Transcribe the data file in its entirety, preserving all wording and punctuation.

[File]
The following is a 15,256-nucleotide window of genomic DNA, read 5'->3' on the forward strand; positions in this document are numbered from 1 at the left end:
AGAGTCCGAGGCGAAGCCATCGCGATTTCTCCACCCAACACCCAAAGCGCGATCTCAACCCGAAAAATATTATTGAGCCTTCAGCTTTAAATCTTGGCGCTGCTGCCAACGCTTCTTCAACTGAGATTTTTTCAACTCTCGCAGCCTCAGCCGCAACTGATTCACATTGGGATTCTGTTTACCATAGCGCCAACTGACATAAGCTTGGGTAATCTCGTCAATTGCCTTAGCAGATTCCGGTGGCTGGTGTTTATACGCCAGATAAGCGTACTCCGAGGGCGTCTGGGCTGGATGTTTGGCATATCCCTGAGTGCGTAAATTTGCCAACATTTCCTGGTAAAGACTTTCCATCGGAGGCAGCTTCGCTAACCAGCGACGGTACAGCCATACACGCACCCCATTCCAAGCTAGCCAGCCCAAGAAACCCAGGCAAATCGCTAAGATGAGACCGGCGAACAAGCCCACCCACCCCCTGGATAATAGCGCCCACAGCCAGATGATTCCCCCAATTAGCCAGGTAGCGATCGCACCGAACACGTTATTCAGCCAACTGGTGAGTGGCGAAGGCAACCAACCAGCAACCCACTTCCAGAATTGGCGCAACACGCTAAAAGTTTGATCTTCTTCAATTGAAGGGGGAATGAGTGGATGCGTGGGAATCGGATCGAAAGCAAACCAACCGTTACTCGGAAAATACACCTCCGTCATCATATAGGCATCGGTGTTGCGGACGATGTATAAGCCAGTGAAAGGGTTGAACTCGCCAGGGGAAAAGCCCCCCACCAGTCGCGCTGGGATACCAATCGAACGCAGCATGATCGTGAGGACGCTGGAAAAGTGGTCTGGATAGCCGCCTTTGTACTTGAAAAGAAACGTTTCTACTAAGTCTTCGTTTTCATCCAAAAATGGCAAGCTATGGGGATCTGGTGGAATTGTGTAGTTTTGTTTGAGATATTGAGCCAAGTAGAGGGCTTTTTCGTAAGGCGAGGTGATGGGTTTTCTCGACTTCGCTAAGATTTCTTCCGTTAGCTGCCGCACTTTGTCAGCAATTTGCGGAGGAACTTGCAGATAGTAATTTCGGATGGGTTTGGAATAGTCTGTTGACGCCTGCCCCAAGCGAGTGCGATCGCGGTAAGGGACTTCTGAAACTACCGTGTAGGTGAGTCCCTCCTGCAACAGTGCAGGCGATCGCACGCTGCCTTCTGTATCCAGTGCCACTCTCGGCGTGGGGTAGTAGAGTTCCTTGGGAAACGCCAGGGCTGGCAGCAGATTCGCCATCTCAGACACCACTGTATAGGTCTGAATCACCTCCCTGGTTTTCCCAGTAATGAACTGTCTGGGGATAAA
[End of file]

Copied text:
The following is a 15,256-nucleotide window of genomic DNA, read 5'->3' on the forward strand; positions in this document are numbered from 1 at the left end:
AGAGTCCGAGGCGAAGCCATCGCGATTTCTCCACCCAACACCCAAAGCGCGATCTCAACCCGAAAAATATTATTGAGCCTTCAGCTTTAAATCTTGGCGCTGCTGCCAACGCTTCTTCAACTGAGATTTTTTCAACTCTCGCAGCCTCAGCCGCAACTGATTCACATTGGGATTCTGTTTACCATAGCGCCAACTGACATAAGCTTGGGTAATCTCGTCAATTGCCTTAGCAGATTCCGGTGGCTGGTGTTTATACGCCAGATAAGCGTACTCCGAGGGCGTCTGGGCTGGATGTTTGGCATATCCCTGAGTGCGTAAATTTGCCAACATTTCCTGGTAAAGACTTTCCATCGGAGGCAGCTTCGCTAACCAGCGACGGTACAGCCATACACGCACCCCATTCCAAGCTAGCCAGCCCAAGAAACCCAGGCAAATCGCTAAGATGAGACCGGCGAACAAGCCCACCCACCCCCTGGATAATAGCGCCCACAGCCAGATGATTCCCCCAATTAGCCAGGTAGCGATCGCACCGAACACGTTATTCAGCCAACTGGTGAGTGGCGAAGGCAACCAACCAGCAACCCACTTCCAGAATTGGCGCAACACGCTAAAAGTTTGATCTTCTTCAATTGAAGGGGGAATGAGTGGATGCGTGGGAATCGGATCGAAAGCAAACCAACCGTTACTCGGAAAATACACCTCCGTCATCATATAGGCATCGGTGTTGCGGACGATGTATAAGCCAGTGAAAGGGTTGAACTCGCCAGGGGAAAAGCCCCCCACCAGTCGCGCTGGGATACCAATCGAACGCAGCATGATCGTGAGGACGCTGGAAAAGTGGTCTGGATAGCCGCCTTTGTACTTGAAAAGAAACGTTTCTACTAAGTCTTCGTTTTCATCCAAAAATGGCAAGCTATGGGGATCTGGTGGAATTGTGTAGTTTTGTTTGAGATATTGAGCCAAGTAGAGGGCTTTTTCGTAAGGCGAGGTGATGGGTTTTCTCGACTTCGCTAAGATTTCTTCCGTTAGCTGCCGCACTTTGTCAGCAATTTGCGGAGGAACTTGCAGATAGTAATTTCGGATGGGTTTGGAATAGTCTGTTGACGCCTGCCCCAAGCGAGTGCGATCGCGGTAAGGGACTTCTGAAACTACCGTGTAGGTGAGTCCCTCCTGCAACAGTGCAGGCGATCGCACGCTGCCTTCTGTATCCAGTGCCACTCTCGGCGTGGGGTAGTAGAGTTCCTTGGGAAACGCCAGGGCTGGCAGCAGATTCGCCATCTCAGACACCACTGTATAGGTCTGAATCACCTCCCTGGTTTTCCCAGTAATGAACTGTCTGGGGATAAA